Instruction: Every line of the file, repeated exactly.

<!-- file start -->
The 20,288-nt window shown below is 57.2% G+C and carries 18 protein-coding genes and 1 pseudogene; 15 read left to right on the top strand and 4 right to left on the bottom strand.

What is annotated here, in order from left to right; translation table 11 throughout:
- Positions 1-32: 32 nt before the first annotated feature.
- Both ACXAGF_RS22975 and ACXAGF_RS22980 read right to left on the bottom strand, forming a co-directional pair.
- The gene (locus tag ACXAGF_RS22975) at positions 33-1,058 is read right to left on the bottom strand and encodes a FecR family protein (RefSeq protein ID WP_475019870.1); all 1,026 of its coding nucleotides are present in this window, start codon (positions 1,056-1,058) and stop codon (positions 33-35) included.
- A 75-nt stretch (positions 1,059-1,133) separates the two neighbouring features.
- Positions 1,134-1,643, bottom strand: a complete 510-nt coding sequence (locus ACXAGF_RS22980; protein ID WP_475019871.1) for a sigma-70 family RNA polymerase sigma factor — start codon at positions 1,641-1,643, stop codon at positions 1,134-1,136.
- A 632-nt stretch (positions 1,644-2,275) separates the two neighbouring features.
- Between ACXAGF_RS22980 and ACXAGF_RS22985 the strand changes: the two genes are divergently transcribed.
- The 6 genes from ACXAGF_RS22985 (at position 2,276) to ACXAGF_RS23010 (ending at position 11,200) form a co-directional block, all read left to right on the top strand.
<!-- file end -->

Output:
The 20,288-nt window shown below is 57.2% G+C and carries 18 protein-coding genes and 1 pseudogene; 15 read left to right on the top strand and 4 right to left on the bottom strand.

What is annotated here, in order from left to right; translation table 11 throughout:
- Positions 1-32: 32 nt before the first annotated feature.
- Both ACXAGF_RS22975 and ACXAGF_RS22980 read right to left on the bottom strand, forming a co-directional pair.
- The gene (locus tag ACXAGF_RS22975) at positions 33-1,058 is read right to left on the bottom strand and encodes a FecR family protein (RefSeq protein ID WP_475019870.1); all 1,026 of its coding nucleotides are present in this window, start codon (positions 1,056-1,058) and stop codon (positions 33-35) included.
- A 75-nt stretch (positions 1,059-1,133) separates the two neighbouring features.
- Positions 1,134-1,643, bottom strand: a complete 510-nt coding sequence (locus ACXAGF_RS22980; protein ID WP_475019871.1) for a sigma-70 family RNA polymerase sigma factor — start codon at positions 1,641-1,643, stop codon at positions 1,134-1,136.
- A 632-nt stretch (positions 1,644-2,275) separates the two neighbouring features.
- Between ACXAGF_RS22980 and ACXAGF_RS22985 the strand changes: the two genes are divergently transcribed.
- The 6 genes from ACXAGF_RS22985 (at position 2,276) to ACXAGF_RS23010 (ending at position 11,200) form a co-directional block, all read left to right on the top strand.